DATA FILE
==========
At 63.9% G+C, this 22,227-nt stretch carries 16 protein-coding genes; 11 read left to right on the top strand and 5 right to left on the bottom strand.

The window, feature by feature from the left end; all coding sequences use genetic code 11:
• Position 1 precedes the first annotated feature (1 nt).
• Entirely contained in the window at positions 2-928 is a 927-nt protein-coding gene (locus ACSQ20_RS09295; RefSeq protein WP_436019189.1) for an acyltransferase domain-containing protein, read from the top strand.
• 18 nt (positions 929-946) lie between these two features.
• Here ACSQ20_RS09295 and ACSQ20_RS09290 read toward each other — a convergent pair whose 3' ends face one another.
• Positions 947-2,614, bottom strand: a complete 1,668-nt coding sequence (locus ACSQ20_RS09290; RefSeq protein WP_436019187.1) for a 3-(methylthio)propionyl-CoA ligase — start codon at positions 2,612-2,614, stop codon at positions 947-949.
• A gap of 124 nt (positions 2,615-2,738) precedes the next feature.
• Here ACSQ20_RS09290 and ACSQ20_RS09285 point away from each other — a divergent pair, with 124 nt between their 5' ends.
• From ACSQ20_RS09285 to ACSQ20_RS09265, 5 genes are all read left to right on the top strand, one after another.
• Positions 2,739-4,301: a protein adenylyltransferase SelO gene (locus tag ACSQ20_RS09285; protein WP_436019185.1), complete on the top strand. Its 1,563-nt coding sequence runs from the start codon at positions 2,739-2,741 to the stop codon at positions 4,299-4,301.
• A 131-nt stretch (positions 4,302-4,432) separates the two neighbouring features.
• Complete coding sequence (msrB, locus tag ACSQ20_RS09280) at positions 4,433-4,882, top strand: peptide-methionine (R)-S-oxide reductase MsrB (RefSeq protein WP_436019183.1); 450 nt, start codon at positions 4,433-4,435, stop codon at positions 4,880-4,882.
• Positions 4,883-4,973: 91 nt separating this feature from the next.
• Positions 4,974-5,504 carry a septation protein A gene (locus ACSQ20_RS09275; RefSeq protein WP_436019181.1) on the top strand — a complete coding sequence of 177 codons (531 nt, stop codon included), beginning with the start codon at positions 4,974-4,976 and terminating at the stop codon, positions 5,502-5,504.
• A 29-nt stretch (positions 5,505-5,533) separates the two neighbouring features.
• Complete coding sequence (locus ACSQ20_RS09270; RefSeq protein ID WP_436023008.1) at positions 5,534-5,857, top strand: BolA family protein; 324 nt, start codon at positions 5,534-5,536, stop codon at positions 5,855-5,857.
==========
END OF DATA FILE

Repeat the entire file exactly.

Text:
At 63.9% G+C, this 22,227-nt stretch carries 16 protein-coding genes; 11 read left to right on the top strand and 5 right to left on the bottom strand.

The window, feature by feature from the left end; all coding sequences use genetic code 11:
• Position 1 precedes the first annotated feature (1 nt).
• Entirely contained in the window at positions 2-928 is a 927-nt protein-coding gene (locus ACSQ20_RS09295; RefSeq protein WP_436019189.1) for an acyltransferase domain-containing protein, read from the top strand.
• 18 nt (positions 929-946) lie between these two features.
• Here ACSQ20_RS09295 and ACSQ20_RS09290 read toward each other — a convergent pair whose 3' ends face one another.
• Positions 947-2,614, bottom strand: a complete 1,668-nt coding sequence (locus ACSQ20_RS09290; RefSeq protein WP_436019187.1) for a 3-(methylthio)propionyl-CoA ligase — start codon at positions 2,612-2,614, stop codon at positions 947-949.
• A gap of 124 nt (positions 2,615-2,738) precedes the next feature.
• Here ACSQ20_RS09290 and ACSQ20_RS09285 point away from each other — a divergent pair, with 124 nt between their 5' ends.
• From ACSQ20_RS09285 to ACSQ20_RS09265, 5 genes are all read left to right on the top strand, one after another.
• Positions 2,739-4,301: a protein adenylyltransferase SelO gene (locus tag ACSQ20_RS09285; protein WP_436019185.1), complete on the top strand. Its 1,563-nt coding sequence runs from the start codon at positions 2,739-2,741 to the stop codon at positions 4,299-4,301.
• A 131-nt stretch (positions 4,302-4,432) separates the two neighbouring features.
• Complete coding sequence (msrB, locus tag ACSQ20_RS09280) at positions 4,433-4,882, top strand: peptide-methionine (R)-S-oxide reductase MsrB (RefSeq protein WP_436019183.1); 450 nt, start codon at positions 4,433-4,435, stop codon at positions 4,880-4,882.
• Positions 4,883-4,973: 91 nt separating this feature from the next.
• Positions 4,974-5,504 carry a septation protein A gene (locus ACSQ20_RS09275; RefSeq protein WP_436019181.1) on the top strand — a complete coding sequence of 177 codons (531 nt, stop codon included), beginning with the start codon at positions 4,974-4,976 and terminating at the stop codon, positions 5,502-5,504.
• A 29-nt stretch (positions 5,505-5,533) separates the two neighbouring features.
• Complete coding sequence (locus ACSQ20_RS09270; RefSeq protein ID WP_436023008.1) at positions 5,534-5,857, top strand: BolA family protein; 324 nt, start codon at positions 5,534-5,536, stop codon at positions 5,855-5,857.